ANAHEIM, Calif. — It hasn’t been only the Yankees and their fans who have been impressed by Gary Sanchez.
“He’s one of those young, talented kids that has a great future,” David Ortiz said.
The Red Sox designated hitter, speaking in the Boston clubhouse before his team’s game against the Orioles on Tuesday night at Camden Yards, shook his head at the power displayed by Sanchez when he hammered a home run to dead center Aug. 10 at Fenway Park, a spot rarely visited by baseballs.
But Ortiz seemed more taken aback by what he saw a day later when Sanchez threw out Jackie Bradley Jr., who walked to start the fourth inning and was retired when he tried to advance on a ball in the dirt.
“That throw to second base?” Ortiz said. “Damn.”
Sanchez, who like Ortiz is from the Dominican Republic, has had the Yankees feeling that way, too, since taking over the every-day catching duties from Brian McCann on Aug. 5.
Entering Friday, Sanchez had a .391/.429/.783 slash line since his call-up Aug. 3. He had hit five home runs, four of them in his previous four games. In his first three at-bats Friday night, he singled, stole a base and doubled twice.
In the Yankees’ most recent series against the Blue Jays, the 23-year-old Sanchez, who again got the start at catcher Friday night against the Angels, went 7-for-10 with three homers and five RBIs.
“Listen, um . . . he’s a stud,” McCann said earlier in the week when pressed about his diminished playing time behind the plate. “This is a time when he’s going to play and play a lot. He’s a future All-Star. There’s not many guys walking around with his talent. He’s one of the best young catchers I’ve seen since I’ve been in the big leagues.”
On Friday night, Joe Girardi had Sanchez catch staff ace Masahiro Tanaka for the first time.
“I think it’s important that he catches everybody,” Girardi said before the game. “Everything we’ve thrown his way, he’s done a really good job.”
Hitting, of course, has long been the least of those concerns.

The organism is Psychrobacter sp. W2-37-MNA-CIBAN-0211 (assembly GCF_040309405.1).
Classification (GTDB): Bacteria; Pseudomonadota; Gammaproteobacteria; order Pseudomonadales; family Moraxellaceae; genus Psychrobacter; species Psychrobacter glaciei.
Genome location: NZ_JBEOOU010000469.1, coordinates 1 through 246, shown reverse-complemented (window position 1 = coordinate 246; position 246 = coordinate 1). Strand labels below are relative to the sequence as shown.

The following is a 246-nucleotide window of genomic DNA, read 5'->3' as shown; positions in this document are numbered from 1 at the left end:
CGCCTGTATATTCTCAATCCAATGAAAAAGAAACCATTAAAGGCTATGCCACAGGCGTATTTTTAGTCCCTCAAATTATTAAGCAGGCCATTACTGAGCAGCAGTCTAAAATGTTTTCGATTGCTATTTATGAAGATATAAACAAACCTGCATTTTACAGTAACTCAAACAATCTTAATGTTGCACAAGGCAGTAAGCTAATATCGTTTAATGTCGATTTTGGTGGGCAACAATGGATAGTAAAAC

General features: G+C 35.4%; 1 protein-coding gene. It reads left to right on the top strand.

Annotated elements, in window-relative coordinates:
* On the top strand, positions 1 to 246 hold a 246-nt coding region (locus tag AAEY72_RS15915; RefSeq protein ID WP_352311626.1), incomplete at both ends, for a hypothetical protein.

Since the Yankees signed Sanchez as a 16-year-old out of the Dominican Republic in 2009 — for $3 million — his bat and arm have been considered givens.
“I think we’ve always had him as a guy that we thought was really going to hit,” Girardi said. “We envisioned him as a good hitter for a long time.”
But Sanchez’s rise hasn’t been without issues.
He has been suspended twice, once for insubordination in 2011 while with Class A Charleston and again in 2014 with Trenton for an undisclosed reason. Then-Trenton manager Tony Franklin said at the time it was a “disciplinary action.”
“Sometimes when you’re a highly touted prospect, the little hiccups that you have become public,” Girardi said. “We all got in trouble when we were 17 years old, is the bottom line . . . For the most part, he’s been a really good kid and has worked really hard. And the growth I’ve seen, he’s gotten in better shape. He’s learned what he needed to do.”
Even in spring training five months ago, Sanchez raised some red flags in the organization. Given an opportunity to win the backup catcher’s job, he didn’t come close to earning it, struggling at the plate and, according to more than a few opposing team scouts, appearing to be overmatched defensively.
Something clicked in Triple-A earlier this season, though.
“Everyone loves to hit, but that’s a defensive position,” Girardi said, gesturing from the dugout toward home plate. “You can see the work he’s done and the way he’s played defensively, he’s made it important. He’s blocked balls, he’s thrown runners out, he’s called good games. He’s done a number of things. Everything I’ve seen, he understands that.”